Sermon delivered on Maundy Thursday C, April 14, 2022 at St. Augustine’s Anglican Church, Westerville, OH.
Lectionary texts: Exodus 12.1-14; Psalm 116.1, 10-17; 1 Corinthians 11.23-26; St. John 13.1-17, 31b-35.
The gospel reading we just heard tells a familiar story. If you have been a part of the Church for a while, you know the events that took place on this night long ago, this Thursday night of Holy Week that we have come to know as Maundy Thursday. You know how Jesus washed His disciples’ feet, how He celebrated the first Eucharist with them, how He prayed earnestly in the Garden of Gethsemane and sweat drops of blood, how He was betrayed into the hands of His enemies who would torture Him, mock Him, and kill Him.
This is an account with which many of us are well acquainted, one that we heard read in its entirety on Palm/Passion Sunday. But tonight, as we focus on John’s record of Jesus washing the disciples’ feet, let’s try to move past the familiarity and look at these events through the eyes of Jesus’ disciples so that we can see the shock and the scandal of what took place in the Upper Room that night.
Later this evening, if you come forward for one of our priests to wash your feet, it will probably feel foreign to you, something you do not experience often. But in Jesus’ day, foot washing was quite common. Because people wore sandals as they walked around dirt roads and filthy city streets, foot washing was a necessary part of personal hygiene. When you went indoors, you washed your feet. People would often have a basin of water at their front door for guests to wash their feet, and “in the home of prominent Jews, a slave was posted at the entrance of the house ready to loosen the sandal straps of those who entered and to wash their feet” (EBD, 390). Foot washing was considered such a menial, demeaning task that it “could not be required of a [Jewish] slave” (HIBD, 592).
This is where the scandal comes into play in our text. In v. 4, Jesus “got up from the table, took off his outer robe, and tied a towel around himself.” This is the garb of a slave. Jesus takes on the form of servant, and He washes His disciples’ feet (v. 5). We can understand Peter’s objection. We can hear the incredulity in his voice when he asks, “Lord, are you going to wash my feet?” (v. 6). Jesus was taking the social roles and cultural expectations of his day and turning them completely upside down. He was Rabbi, and these were His disciples, yet He was washing their feet. Remember, John the Baptist had said, “The one who is coming after me, I am not worthy to untie the thong of His sandal” (John 1:27), and yet here was Jesus, lowering Himself to loosen the sandals of other sand to wash their feet.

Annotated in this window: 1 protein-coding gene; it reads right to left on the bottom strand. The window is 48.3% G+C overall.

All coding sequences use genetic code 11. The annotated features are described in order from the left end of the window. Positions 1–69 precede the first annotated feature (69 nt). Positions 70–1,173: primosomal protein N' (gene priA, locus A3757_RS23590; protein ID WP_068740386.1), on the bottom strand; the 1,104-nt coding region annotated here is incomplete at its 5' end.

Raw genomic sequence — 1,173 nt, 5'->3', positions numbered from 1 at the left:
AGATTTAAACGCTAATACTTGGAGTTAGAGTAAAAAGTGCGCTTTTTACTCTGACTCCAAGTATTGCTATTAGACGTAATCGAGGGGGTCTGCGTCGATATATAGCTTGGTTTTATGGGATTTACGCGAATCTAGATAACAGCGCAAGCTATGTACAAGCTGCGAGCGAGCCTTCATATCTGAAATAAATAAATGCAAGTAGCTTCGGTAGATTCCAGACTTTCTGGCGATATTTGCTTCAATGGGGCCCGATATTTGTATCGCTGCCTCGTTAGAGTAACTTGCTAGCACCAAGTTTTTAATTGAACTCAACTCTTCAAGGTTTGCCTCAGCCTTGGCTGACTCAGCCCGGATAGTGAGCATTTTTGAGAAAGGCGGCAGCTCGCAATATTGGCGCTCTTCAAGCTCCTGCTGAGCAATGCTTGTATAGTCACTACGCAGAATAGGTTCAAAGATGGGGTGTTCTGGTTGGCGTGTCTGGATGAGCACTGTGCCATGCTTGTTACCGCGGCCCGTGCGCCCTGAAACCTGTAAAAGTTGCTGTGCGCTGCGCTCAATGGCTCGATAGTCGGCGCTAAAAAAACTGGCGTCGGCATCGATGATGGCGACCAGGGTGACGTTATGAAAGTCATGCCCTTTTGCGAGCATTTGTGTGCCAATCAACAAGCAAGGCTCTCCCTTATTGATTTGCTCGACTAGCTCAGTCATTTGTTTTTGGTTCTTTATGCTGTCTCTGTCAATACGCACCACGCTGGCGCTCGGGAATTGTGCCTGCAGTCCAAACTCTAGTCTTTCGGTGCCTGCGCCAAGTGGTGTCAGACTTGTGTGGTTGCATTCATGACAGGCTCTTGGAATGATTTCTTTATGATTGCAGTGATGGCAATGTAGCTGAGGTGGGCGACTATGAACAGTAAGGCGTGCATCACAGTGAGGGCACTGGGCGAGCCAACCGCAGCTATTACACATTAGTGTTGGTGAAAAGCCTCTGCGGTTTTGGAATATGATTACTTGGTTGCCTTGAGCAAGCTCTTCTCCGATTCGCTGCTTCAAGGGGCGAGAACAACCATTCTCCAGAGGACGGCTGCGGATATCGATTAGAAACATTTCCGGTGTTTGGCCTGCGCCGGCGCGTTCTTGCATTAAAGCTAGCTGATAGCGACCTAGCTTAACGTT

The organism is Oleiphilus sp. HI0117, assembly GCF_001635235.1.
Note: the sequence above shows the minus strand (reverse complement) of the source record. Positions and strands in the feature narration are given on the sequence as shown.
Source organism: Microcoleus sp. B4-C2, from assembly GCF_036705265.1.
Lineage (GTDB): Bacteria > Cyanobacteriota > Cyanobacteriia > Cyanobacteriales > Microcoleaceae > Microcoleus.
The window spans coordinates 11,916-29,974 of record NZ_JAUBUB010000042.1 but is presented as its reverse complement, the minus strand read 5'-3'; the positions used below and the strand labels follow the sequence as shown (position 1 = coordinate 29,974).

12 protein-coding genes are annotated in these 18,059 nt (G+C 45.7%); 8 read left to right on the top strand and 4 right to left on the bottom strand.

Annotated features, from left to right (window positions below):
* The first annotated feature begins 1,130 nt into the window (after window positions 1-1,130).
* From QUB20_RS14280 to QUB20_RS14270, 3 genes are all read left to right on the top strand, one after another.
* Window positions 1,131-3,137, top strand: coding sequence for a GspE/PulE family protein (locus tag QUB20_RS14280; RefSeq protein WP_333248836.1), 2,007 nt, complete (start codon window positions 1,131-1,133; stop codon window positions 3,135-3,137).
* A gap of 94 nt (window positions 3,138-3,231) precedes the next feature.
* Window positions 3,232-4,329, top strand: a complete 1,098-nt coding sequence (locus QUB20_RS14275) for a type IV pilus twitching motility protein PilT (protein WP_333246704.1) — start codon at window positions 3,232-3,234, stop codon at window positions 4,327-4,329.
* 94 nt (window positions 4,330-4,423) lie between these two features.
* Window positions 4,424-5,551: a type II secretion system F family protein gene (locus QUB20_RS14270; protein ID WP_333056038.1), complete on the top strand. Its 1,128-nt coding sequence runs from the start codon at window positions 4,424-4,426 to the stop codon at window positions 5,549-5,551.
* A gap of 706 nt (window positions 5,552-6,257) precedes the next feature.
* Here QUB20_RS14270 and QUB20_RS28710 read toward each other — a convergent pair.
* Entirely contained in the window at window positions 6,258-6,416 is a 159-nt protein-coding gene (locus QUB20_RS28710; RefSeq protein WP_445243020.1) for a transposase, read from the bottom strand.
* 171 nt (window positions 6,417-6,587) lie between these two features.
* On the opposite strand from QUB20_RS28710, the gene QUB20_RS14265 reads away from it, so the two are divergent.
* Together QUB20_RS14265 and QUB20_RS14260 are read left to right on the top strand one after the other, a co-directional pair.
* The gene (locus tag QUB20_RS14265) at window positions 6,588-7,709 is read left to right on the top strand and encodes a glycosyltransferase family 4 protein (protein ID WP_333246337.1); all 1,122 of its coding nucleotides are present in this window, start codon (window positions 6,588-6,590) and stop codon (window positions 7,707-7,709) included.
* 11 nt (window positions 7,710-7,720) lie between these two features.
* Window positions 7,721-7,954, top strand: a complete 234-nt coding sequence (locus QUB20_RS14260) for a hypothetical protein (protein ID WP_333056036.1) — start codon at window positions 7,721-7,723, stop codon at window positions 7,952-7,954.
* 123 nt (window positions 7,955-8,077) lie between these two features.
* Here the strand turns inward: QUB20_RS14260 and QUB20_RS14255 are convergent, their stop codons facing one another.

How could this be? Why would Jesus do this? We’re not left to guess because Jesus tells us. He humbled Himself to set an example, to illustrate the kind of self-sacrificial love to which He calls His people. In vv. 14-15, Jesus says, “If I, your Lord and Teacher, have washed your feet, you also ought to wash one another’s feet. For I have set you an example, that you also should do as I have done to you.” Similarly in vv. 34-35, Jesus says, “I give you a new commandment, that you love one another. Just as I have loved you, you also should love one another. By this everyone will know that you are my disciples, if you have love for one another.” This is where we get the name “Maundy Thursday”: from the Latin word mandantum, which means “commandment,” for the new commandment Jesus gave to us on that night.
But there is more going on here than serving as a model. Notice that his passage begins with a long preface in vv. 1-3: Jesus knew His hour had come, He knew He was about to depart the world, He knew He about to go to the Father. And so, He got up from the table, took of his robe, tied a towel around His waist, and wash His disciples’ feet. This was a highly symbolic act, an image that would one day help His disciples understand and interpret what was about to happen. In v. 7, Jesus says, “You do not know now what I am doing, but later you will understand.” It would only be later—after Jesus’ death and resurrection—that the disciples would understand the full significance of the foot washing.
We could say Maundy Thursday occurred to help us understand Good Friday. The events of the Upper Room help us comprehend His work on the cross. Like the foot washing episode, Jesus’ crucifixion was a completely unexpected, paradigm-shattering event. At the beginning of Holy Week, Messianic expectations about Jesus had reached a fever pitch. As Jesus rode into Jerusalem on Palm Sunday, He was heralded as a conquering King, the Promised One who would rescue Israel from its enemies. No one would have expected that by that Friday, Jesus would be hanging on a cross, condemned to die between to common criminals.